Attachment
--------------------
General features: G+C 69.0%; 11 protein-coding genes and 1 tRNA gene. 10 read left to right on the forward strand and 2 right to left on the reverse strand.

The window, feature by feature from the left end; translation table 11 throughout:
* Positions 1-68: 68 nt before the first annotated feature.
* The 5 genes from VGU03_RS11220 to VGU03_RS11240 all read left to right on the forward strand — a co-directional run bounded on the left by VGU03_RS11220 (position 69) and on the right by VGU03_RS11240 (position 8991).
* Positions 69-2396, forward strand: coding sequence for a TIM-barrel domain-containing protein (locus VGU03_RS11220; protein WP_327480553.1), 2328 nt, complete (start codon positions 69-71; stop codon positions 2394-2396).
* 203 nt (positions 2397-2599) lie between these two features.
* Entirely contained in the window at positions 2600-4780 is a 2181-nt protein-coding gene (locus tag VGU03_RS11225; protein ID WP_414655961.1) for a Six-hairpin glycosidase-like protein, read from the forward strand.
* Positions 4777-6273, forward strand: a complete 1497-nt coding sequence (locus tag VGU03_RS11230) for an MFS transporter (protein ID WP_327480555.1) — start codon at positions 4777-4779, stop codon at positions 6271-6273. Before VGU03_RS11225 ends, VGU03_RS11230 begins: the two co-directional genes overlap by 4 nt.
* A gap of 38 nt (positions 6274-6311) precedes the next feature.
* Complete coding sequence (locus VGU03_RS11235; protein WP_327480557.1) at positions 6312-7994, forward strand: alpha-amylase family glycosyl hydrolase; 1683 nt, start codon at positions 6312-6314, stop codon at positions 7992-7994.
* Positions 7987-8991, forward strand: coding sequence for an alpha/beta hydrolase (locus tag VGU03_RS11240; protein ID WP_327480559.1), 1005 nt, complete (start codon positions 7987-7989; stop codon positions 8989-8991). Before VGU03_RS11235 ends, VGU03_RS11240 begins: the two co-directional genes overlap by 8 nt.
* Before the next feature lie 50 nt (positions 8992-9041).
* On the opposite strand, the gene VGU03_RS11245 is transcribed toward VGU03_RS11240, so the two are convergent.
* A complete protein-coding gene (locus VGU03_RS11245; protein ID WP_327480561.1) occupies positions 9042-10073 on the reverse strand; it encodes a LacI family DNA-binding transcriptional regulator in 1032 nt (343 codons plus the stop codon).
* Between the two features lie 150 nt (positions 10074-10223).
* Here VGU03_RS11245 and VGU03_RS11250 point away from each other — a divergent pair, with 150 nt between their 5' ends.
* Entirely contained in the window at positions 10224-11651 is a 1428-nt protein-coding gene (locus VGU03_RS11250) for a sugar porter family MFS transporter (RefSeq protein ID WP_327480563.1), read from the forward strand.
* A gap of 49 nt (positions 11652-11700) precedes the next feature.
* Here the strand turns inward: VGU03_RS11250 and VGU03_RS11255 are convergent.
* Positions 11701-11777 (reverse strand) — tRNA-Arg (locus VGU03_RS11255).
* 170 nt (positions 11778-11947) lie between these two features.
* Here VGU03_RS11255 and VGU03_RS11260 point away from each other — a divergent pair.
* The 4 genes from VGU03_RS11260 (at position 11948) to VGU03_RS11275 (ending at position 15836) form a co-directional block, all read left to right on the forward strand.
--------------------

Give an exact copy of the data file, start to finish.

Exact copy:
General features: G+C 69.0%; 11 protein-coding genes and 1 tRNA gene. 10 read left to right on the forward strand and 2 right to left on the reverse strand.

The window, feature by feature from the left end; translation table 11 throughout:
* Positions 1-68: 68 nt before the first annotated feature.
* The 5 genes from VGU03_RS11220 to VGU03_RS11240 all read left to right on the forward strand — a co-directional run bounded on the left by VGU03_RS11220 (position 69) and on the right by VGU03_RS11240 (position 8991).
* Positions 69-2396, forward strand: coding sequence for a TIM-barrel domain-containing protein (locus VGU03_RS11220; protein WP_327480553.1), 2328 nt, complete (start codon positions 69-71; stop codon positions 2394-2396).
* 203 nt (positions 2397-2599) lie between these two features.
* Entirely contained in the window at positions 2600-4780 is a 2181-nt protein-coding gene (locus tag VGU03_RS11225; protein ID WP_414655961.1) for a Six-hairpin glycosidase-like protein, read from the forward strand.
* Positions 4777-6273, forward strand: a complete 1497-nt coding sequence (locus tag VGU03_RS11230) for an MFS transporter (protein ID WP_327480555.1) — start codon at positions 4777-4779, stop codon at positions 6271-6273. Before VGU03_RS11225 ends, VGU03_RS11230 begins: the two co-directional genes overlap by 4 nt.
* A gap of 38 nt (positions 6274-6311) precedes the next feature.
* Complete coding sequence (locus VGU03_RS11235; protein WP_327480557.1) at positions 6312-7994, forward strand: alpha-amylase family glycosyl hydrolase; 1683 nt, start codon at positions 6312-6314, stop codon at positions 7992-7994.
* Positions 7987-8991, forward strand: coding sequence for an alpha/beta hydrolase (locus tag VGU03_RS11240; protein ID WP_327480559.1), 1005 nt, complete (start codon positions 7987-7989; stop codon positions 8989-8991). Before VGU03_RS11235 ends, VGU03_RS11240 begins: the two co-directional genes overlap by 8 nt.
* Before the next feature lie 50 nt (positions 8992-9041).
* On the opposite strand, the gene VGU03_RS11245 is transcribed toward VGU03_RS11240, so the two are convergent.
* A complete protein-coding gene (locus VGU03_RS11245; protein ID WP_327480561.1) occupies positions 9042-10073 on the reverse strand; it encodes a LacI family DNA-binding transcriptional regulator in 1032 nt (343 codons plus the stop codon).
* Between the two features lie 150 nt (positions 10074-10223).
* Here VGU03_RS11245 and VGU03_RS11250 point away from each other — a divergent pair, with 150 nt between their 5' ends.
* Entirely contained in the window at positions 10224-11651 is a 1428-nt protein-coding gene (locus VGU03_RS11250) for a sugar porter family MFS transporter (RefSeq protein ID WP_327480563.1), read from the forward strand.
* A gap of 49 nt (positions 11652-11700) precedes the next feature.
* Here the strand turns inward: VGU03_RS11250 and VGU03_RS11255 are convergent.
* Positions 11701-11777 (reverse strand) — tRNA-Arg (locus VGU03_RS11255).
* 170 nt (positions 11778-11947) lie between these two features.
* Here VGU03_RS11255 and VGU03_RS11260 point away from each other — a divergent pair.
* The 4 genes from VGU03_RS11260 (at position 11948) to VGU03_RS11275 (ending at position 15836) form a co-directional block, all read left to right on the forward strand.